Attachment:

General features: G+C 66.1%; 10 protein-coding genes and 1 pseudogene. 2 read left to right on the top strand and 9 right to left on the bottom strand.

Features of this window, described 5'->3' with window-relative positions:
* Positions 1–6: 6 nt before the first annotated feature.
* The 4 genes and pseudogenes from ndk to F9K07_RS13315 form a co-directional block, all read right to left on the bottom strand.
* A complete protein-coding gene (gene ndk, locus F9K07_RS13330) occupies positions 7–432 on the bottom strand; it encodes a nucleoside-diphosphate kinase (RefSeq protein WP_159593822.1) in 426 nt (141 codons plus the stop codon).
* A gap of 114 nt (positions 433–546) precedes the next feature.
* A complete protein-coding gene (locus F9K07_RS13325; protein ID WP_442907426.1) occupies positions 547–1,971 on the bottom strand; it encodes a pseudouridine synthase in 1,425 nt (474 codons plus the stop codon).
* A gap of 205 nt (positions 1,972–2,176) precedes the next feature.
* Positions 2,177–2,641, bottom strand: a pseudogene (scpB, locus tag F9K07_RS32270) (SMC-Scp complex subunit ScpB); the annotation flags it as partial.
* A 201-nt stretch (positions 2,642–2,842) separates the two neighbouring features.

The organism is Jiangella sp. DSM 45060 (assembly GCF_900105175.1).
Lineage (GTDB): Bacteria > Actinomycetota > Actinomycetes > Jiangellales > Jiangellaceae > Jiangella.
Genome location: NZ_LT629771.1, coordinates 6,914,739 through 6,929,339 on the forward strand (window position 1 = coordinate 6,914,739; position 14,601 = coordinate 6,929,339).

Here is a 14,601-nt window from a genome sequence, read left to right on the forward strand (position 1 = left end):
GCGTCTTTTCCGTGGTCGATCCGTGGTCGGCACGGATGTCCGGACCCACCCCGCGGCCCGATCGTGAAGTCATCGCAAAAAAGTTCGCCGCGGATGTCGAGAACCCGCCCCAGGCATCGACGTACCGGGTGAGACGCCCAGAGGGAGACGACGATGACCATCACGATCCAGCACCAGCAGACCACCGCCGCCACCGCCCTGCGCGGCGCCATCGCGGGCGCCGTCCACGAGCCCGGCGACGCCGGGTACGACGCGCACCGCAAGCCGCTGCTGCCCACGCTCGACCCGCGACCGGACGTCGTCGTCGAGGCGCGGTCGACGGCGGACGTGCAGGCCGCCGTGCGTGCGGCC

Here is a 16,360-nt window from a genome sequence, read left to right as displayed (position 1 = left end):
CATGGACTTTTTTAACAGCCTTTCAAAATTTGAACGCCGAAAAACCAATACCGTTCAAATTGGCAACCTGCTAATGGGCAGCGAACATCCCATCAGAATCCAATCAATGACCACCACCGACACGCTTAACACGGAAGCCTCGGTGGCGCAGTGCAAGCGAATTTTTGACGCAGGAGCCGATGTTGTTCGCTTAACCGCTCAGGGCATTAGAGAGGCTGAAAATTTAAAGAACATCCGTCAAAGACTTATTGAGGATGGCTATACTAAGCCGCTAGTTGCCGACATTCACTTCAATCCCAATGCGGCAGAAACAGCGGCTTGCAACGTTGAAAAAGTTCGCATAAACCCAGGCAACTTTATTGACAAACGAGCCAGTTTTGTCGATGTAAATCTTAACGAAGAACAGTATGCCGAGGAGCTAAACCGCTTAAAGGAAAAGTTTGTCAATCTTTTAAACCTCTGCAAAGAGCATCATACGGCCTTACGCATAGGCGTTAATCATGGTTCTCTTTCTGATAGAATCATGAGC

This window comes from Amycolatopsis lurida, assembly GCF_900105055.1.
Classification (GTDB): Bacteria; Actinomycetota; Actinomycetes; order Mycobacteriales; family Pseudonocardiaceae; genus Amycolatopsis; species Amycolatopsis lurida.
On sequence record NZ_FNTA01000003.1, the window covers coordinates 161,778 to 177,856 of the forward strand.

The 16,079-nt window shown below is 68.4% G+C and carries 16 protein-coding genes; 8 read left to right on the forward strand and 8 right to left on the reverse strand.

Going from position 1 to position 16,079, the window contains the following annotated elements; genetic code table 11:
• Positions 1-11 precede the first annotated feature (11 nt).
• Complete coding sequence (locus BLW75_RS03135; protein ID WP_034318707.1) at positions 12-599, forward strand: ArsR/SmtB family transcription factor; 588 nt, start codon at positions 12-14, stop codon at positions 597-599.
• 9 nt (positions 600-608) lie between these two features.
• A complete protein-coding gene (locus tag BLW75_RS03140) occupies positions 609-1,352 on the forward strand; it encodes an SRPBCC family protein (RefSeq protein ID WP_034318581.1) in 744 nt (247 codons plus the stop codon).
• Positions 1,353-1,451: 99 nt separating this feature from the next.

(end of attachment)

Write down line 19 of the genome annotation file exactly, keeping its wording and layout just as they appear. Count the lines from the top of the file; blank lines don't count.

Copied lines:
Classification (GTDB): Bacteria; Actinomycetota; Actinomycetes; order Mycobacteriales; family Pseudonocardiaceae; genus Amycolatopsis; species Amycolatopsis lurida.